NASA fix for Curiosity rovers's damaged drill: hitting it, repeatedly
Robot arm to add 'percussive' force so we can drill, baby, drill
NASA's top engineers think they've figured out a way to get the Curiosity rover's drill back to work holing the rock faces of Mars.
Back in 2016 the nuclear-powered rover's rock-sampling drill broke down after a motor failed. As 225 million km (140 million miles) is too far to make an on-site visit, the men and women of NASA have worked out a remote fix.
The new technique is called Feed Extended Drilling (FED) and uses the rover's robotic arm to direct the drill bit. Tests conducted in February 2018 proved the technique didn't work very well so the NASA boffins added a percussive element to hopefully drive the spinning drill bit into rock slabs on Saturday.
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"This is our next big test to restore drilling closer to the way it worked before," said Steven Lee, Curiosity deputy project manager at JPL. "Based on how it performs, we can fine-tune the process, trying things like increasing the amount of force we apply while drilling."
The next stage will be finding a way to get the drilling samples into Curiosity's internal laboratory without spilling anything. That'll be the work of the next month or so. NASA says the problem isn’t insurmountable and the testing will be carried out on Mars using the actual rover, rather than on the California replica rover testbed.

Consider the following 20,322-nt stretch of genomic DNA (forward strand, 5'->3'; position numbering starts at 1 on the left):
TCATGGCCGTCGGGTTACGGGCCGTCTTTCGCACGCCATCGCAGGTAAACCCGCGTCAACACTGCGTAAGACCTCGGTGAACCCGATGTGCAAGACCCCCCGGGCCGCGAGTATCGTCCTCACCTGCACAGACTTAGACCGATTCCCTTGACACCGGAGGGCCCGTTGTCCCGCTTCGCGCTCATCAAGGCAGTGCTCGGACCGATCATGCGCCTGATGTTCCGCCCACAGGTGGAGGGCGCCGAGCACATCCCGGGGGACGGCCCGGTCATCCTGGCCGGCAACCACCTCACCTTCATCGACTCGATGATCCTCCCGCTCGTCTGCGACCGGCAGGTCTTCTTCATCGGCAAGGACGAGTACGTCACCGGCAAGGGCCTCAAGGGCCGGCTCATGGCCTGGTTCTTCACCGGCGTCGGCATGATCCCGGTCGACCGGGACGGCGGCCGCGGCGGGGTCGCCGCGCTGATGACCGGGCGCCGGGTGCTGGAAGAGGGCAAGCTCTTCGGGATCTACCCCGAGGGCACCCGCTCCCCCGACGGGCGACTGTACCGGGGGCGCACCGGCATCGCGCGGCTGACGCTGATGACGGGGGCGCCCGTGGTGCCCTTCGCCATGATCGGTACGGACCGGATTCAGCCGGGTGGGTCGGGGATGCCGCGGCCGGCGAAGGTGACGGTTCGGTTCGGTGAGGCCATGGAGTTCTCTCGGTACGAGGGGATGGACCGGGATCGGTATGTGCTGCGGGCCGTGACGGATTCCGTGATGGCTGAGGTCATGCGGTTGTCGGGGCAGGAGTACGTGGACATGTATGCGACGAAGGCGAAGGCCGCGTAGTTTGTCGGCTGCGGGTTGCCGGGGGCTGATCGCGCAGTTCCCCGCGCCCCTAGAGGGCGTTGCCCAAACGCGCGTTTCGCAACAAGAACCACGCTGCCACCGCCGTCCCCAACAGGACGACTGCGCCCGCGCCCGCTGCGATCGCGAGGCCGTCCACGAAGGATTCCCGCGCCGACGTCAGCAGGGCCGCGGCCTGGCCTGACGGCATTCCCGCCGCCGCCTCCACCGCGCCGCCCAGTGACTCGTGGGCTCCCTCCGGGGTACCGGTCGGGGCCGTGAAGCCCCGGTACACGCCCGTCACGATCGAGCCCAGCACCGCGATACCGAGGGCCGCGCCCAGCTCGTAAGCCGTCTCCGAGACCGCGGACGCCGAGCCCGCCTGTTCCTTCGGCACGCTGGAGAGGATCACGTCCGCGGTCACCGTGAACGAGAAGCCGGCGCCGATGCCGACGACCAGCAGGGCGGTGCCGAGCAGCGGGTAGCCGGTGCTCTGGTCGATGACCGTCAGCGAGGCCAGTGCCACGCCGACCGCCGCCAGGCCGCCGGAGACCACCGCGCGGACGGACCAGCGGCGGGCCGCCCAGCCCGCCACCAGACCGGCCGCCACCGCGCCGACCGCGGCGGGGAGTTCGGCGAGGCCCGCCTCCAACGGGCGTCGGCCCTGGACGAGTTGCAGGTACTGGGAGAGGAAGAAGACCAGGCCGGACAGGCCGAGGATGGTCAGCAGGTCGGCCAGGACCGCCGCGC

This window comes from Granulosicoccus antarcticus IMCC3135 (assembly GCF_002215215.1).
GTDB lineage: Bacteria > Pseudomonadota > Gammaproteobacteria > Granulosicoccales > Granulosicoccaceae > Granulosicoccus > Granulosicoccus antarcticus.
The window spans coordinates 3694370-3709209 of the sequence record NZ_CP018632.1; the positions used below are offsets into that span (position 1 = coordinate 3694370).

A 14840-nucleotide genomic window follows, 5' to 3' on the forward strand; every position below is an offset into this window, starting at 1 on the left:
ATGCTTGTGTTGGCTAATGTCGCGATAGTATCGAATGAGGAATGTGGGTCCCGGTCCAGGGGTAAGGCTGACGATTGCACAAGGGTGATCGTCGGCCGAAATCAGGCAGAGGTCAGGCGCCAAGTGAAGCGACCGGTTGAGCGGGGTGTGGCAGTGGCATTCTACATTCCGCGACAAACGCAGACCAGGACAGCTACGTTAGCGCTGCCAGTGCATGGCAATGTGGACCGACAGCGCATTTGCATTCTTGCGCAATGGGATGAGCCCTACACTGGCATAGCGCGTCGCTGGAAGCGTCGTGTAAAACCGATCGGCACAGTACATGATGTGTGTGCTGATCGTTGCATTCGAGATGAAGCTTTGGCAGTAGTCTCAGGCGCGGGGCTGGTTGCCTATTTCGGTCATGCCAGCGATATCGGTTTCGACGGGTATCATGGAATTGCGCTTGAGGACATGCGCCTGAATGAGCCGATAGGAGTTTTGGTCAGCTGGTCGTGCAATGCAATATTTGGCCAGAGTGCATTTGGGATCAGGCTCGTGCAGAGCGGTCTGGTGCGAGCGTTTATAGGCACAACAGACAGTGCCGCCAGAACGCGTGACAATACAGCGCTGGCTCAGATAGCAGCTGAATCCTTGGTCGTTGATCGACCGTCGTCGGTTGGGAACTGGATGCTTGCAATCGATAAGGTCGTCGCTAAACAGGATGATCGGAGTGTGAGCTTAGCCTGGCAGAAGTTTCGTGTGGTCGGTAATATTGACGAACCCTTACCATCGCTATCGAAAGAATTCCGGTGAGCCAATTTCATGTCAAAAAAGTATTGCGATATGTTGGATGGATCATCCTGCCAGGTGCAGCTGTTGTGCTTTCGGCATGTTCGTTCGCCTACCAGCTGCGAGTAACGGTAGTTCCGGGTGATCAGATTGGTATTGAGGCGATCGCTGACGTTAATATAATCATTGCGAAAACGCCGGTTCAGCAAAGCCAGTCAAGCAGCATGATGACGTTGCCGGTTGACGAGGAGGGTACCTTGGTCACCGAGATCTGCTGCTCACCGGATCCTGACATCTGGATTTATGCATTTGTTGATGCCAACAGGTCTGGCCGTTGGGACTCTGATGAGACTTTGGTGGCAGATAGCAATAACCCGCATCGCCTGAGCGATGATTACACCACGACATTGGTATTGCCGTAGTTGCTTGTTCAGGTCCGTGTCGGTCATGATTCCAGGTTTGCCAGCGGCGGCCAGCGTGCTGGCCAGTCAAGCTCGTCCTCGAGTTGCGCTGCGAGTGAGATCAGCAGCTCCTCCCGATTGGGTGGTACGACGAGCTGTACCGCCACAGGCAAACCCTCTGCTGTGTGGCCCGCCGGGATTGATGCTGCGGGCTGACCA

"Every layer of Mount Sharp reveals a chapter in Mars' history," said Curiosity Project Scientist Ashwin Vasavada of JPL. "Without the drill, our first pass through this layer was like skimming the chapter. Now we get a chance to read it in detail."
To get the best possible science during the test the rover is now on its way along Vera Rubin Ridge to examine clay deposits it passed a few weeks ago but was unable to sample due to the damaged drill.
"We've purposely driven backwards because the team believes there's high value in drilling a distinct kind of rock that makes up a 200-foot-thick [about 60 meters] layer below the ridge," Vasavada said. "We're fortunately in a position to drive back a short way and still pick up a target on the top of this layer."
Lest you think that the rover must have been shoddily built to last this long remember that Curiosity has been trundling across the Martian surface for over five years and was originally built to last for just two years. NASA engineers are great at exceeding expectations. ®
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